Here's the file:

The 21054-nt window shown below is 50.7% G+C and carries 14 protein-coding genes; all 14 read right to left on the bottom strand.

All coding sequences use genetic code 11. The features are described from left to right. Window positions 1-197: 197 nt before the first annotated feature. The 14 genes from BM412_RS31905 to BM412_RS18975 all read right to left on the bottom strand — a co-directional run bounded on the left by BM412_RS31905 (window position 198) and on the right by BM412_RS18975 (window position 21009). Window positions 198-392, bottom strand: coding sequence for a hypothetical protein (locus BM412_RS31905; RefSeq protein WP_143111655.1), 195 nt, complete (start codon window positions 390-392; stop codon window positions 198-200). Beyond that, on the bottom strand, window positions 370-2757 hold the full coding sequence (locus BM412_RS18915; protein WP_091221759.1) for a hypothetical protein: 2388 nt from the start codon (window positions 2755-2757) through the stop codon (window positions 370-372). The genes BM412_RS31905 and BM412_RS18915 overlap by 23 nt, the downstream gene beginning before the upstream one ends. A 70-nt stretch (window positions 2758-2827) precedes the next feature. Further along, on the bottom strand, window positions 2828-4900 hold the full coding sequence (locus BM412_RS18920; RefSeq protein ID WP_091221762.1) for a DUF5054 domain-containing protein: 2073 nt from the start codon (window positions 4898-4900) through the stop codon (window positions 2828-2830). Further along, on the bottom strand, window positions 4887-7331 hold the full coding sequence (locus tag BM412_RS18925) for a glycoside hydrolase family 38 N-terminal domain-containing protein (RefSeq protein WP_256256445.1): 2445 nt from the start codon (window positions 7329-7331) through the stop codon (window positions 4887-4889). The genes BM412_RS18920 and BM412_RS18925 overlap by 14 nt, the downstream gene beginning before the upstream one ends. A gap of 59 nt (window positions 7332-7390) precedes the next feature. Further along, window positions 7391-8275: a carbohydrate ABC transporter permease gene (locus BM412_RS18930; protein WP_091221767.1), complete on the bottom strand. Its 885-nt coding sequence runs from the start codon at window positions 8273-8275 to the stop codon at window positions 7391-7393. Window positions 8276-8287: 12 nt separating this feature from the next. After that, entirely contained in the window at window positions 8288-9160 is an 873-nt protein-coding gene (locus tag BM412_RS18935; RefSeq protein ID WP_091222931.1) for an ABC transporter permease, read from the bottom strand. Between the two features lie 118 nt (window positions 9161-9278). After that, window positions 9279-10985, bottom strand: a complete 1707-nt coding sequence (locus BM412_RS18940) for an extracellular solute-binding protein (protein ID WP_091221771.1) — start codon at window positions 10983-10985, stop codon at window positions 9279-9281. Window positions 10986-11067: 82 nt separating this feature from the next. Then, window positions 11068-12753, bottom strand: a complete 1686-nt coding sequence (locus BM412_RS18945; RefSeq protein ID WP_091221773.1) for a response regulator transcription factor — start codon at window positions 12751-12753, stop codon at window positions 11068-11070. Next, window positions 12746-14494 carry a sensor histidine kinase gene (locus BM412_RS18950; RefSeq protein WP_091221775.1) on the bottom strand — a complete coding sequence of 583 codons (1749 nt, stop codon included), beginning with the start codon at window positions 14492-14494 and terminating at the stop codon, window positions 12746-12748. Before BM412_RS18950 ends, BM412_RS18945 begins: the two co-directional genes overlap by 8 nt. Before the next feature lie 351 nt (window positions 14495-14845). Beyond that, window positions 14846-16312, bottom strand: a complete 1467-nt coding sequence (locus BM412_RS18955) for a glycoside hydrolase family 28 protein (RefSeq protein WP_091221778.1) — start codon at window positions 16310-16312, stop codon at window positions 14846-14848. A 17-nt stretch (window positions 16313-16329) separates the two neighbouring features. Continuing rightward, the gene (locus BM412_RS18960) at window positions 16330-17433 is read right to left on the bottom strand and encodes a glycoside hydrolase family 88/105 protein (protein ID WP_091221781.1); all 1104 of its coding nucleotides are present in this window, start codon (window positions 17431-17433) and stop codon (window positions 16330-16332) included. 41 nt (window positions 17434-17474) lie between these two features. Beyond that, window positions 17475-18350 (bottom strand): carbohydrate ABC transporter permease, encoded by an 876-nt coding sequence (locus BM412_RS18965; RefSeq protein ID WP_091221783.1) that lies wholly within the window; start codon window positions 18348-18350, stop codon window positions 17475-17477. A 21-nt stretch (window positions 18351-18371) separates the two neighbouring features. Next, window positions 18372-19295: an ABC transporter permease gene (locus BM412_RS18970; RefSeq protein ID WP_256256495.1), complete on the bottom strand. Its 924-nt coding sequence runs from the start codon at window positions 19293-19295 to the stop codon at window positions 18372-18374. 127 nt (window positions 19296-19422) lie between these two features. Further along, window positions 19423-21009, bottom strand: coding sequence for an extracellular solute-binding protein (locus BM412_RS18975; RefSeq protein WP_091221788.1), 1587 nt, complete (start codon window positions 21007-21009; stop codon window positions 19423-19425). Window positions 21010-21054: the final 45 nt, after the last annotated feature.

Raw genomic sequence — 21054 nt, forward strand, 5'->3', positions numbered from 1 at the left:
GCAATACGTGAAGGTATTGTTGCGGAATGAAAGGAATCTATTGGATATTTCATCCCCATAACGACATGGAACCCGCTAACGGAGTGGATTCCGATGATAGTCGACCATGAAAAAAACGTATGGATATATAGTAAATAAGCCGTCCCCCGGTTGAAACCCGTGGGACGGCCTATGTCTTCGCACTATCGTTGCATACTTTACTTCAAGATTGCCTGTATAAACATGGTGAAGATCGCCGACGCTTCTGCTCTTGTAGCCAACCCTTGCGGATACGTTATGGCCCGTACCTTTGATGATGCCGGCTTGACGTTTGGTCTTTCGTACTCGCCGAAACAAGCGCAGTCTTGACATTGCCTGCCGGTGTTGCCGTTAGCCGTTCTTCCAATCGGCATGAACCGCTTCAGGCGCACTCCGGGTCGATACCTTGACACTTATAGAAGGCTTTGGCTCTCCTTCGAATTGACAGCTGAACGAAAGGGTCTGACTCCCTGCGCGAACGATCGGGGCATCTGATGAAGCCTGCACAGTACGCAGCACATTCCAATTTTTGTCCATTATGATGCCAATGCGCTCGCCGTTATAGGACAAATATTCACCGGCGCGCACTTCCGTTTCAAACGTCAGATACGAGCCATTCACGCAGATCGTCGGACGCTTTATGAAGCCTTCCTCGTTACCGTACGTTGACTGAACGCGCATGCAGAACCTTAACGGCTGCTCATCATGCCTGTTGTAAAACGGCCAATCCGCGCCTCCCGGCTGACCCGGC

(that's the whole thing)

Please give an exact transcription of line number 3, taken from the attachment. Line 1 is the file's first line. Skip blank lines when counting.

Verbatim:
Raw genomic sequence — 21054 nt, forward strand, 5'->3', positions numbered from 1 at the left: